This week has been a week from hell. While in Philadelphia, I learned a friend I graduated from high school had passed away. As I came to terms with that situation, and the emotions surrounding it, and tried to reacquaint myself with my daily routine back at home, I received a phone call from my brother. I was at the library, and did not immediately answer. Most of the phone calls I get from my brother are to joke about something we had seen on TV or to ask about something on Facebook, so I finished up what I was doing and called him back, expecting to get a good laugh from our pending conversation.
Not Monday. Not this time.
He informed me that our three month old great-niece had died suddenly. Immediately, our family went into crisis mode. Circle the wagons, protect your own. It was at that point that we realized, paying for a funeral was not something any of us had planned for. I reached out to my friends and family, and to the hockey community. Within hours, the reaction and response had become something my family continually looked to for a source of strength.
We needed to raise $7000, and do so quickly.There are no payment plans in this situation. In two and a half days, from all corners of the continent, donations poured in. Our goal was met (and exceeded), removing a real world, major obstacle that no one wants to deal with while in a grieving situation. The donations took that burden off of our shoulders, and allowed us to answer my niece's questions of "Can we do this for Peyton?" with "Yes, we absolutely can do that."
We have not had a chance to go through each donation one by one to thank people individually. That will happen in the next couple days. I want those of you who did donate to know that your actions were inspirational to many this week. Small donations or large, it matters very little. Time after time, we heard "have you looked at the donation site today? That's so awesome" or some variation on that theme. So, thank you to each of you who donated. You may think it was a small gesture, but it was bigger than you can know.
While more thank yous are to come in the future, I would like to thank Nathan for posting the information over the past few days, this site has led several people to the donation page, and I have never felt more proud to be a part of this community. Also thank you to the HW writing team for picking up the slack this week. Normally I can give them some notice and they can adjust accordingly to find time to write. They never missed a beat with absolutely zero notice.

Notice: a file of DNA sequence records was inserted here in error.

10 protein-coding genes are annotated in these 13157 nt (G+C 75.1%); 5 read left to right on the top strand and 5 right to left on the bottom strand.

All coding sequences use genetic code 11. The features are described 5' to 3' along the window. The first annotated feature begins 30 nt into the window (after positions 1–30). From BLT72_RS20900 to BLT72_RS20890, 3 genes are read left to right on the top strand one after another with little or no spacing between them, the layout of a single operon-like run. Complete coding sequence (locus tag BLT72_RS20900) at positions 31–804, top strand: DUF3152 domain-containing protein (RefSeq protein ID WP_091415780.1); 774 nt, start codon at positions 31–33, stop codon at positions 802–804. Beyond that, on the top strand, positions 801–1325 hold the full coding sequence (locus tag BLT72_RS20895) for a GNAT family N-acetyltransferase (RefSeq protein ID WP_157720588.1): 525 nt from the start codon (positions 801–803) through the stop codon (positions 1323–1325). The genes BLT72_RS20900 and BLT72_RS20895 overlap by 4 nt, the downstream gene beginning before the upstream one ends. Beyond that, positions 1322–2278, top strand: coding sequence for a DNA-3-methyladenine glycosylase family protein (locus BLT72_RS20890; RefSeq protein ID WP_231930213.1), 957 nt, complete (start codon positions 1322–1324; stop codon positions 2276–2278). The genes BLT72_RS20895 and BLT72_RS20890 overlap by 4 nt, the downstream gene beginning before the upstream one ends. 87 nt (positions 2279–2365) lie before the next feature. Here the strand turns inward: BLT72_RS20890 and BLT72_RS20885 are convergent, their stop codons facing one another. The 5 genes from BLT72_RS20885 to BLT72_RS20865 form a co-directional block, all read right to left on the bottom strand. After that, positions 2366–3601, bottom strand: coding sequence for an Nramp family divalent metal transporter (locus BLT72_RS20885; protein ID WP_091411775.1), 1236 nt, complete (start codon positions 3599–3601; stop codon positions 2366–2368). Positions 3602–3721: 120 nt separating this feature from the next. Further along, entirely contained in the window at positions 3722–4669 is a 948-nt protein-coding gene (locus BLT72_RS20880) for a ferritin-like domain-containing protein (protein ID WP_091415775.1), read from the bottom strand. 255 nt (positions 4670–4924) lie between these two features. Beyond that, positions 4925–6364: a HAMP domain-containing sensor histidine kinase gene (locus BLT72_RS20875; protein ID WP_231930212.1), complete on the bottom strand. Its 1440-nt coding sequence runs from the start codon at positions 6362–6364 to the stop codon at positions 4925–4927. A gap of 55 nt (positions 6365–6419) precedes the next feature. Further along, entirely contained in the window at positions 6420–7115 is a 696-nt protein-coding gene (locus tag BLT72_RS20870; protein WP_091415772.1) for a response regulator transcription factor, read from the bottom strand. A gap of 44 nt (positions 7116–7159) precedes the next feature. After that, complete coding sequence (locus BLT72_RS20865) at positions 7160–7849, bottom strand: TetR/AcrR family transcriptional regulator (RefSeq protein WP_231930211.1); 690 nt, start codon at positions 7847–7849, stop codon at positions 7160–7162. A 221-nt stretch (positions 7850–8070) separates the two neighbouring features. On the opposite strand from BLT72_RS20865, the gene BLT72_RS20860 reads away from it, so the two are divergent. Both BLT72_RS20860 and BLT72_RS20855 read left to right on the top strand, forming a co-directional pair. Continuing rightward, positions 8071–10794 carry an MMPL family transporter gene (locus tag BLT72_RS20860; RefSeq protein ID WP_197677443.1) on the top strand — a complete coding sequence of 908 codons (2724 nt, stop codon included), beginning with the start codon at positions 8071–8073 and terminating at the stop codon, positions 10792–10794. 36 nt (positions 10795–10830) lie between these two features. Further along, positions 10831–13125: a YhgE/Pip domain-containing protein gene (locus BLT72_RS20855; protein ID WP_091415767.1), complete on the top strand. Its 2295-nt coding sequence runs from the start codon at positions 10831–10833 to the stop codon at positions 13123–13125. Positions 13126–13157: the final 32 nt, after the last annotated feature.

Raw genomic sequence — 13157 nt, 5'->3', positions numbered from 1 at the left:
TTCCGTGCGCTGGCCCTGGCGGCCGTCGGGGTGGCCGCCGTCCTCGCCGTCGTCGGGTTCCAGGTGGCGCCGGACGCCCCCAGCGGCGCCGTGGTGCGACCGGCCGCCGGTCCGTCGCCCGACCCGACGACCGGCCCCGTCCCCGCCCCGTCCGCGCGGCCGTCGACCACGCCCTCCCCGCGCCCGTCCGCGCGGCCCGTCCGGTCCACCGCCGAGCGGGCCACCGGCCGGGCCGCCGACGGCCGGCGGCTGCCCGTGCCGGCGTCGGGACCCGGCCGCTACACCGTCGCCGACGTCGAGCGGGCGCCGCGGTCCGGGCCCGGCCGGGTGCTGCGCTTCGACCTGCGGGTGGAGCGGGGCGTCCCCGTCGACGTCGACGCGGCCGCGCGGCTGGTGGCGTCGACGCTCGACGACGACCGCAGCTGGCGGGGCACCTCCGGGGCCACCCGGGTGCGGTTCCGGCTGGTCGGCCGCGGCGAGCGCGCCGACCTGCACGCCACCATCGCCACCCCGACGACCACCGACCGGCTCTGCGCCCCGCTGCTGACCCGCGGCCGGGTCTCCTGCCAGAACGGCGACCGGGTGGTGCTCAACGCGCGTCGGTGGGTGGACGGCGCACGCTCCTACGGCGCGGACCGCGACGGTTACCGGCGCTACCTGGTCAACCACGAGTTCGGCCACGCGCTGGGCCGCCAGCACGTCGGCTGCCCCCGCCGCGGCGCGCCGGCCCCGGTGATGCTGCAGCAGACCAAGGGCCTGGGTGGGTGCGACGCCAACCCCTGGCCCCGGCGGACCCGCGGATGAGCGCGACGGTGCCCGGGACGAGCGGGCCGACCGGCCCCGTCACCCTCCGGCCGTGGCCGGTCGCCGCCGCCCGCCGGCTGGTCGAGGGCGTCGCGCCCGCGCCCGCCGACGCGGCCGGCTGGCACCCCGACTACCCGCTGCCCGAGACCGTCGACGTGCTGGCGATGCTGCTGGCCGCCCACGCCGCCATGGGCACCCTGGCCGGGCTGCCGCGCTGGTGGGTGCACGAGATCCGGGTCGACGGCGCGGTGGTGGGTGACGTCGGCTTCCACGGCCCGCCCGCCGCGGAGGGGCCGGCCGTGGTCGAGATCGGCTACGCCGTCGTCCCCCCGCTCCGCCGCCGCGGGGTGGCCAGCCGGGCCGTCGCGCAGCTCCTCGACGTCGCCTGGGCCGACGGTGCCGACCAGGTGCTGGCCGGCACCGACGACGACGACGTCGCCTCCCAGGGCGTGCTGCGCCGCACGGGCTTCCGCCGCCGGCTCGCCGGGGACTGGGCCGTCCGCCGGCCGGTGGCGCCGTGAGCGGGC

Thank you to the entire SBNation hockey group. So many of you responded with donations, tweets, links, or kind words that I was overwhelmed. Thank you to the hockey community at large. I received a couple hundred emails, Facebook messages, and tweets to express kindness and joined sadness. Words were at a premium, so each of these messages was welcomed.
Finally, thank you to the Nucks Misconduct community. If you don't know, the NM crew, specifically Sean Zandberg, ran a game thread fundraiser for Peyton's memorial. Several people donated on their own, and Sean donated based on how many comments were made during the game thread. Sean ended up donating $200, and pushing us very close to our goal. This, from a community that follows a team most of the readers here can't stand. From a community that is far enough away, that I may never actually meet any of the people involved.
Awe inspiring, stuff, Sean. Thank you both to him, and to the entire NM community. If any of our readers get a chance the next few days, please stop over there and help me thank them for their kindness.
It was not easy to ask for help. No one wants to admit weakness. I did not even know what to expect when I did ask. The response was nothing I could have dreamed of. I cannot explain the profound sadness we are feeling today, and yet there is this feeling of happiness right behind it, knowing that so many stepped up to help someone they have never met.
I thank each and every one of you from the bottom of my heart. You brought smiles to faces I never thought I would see smile again.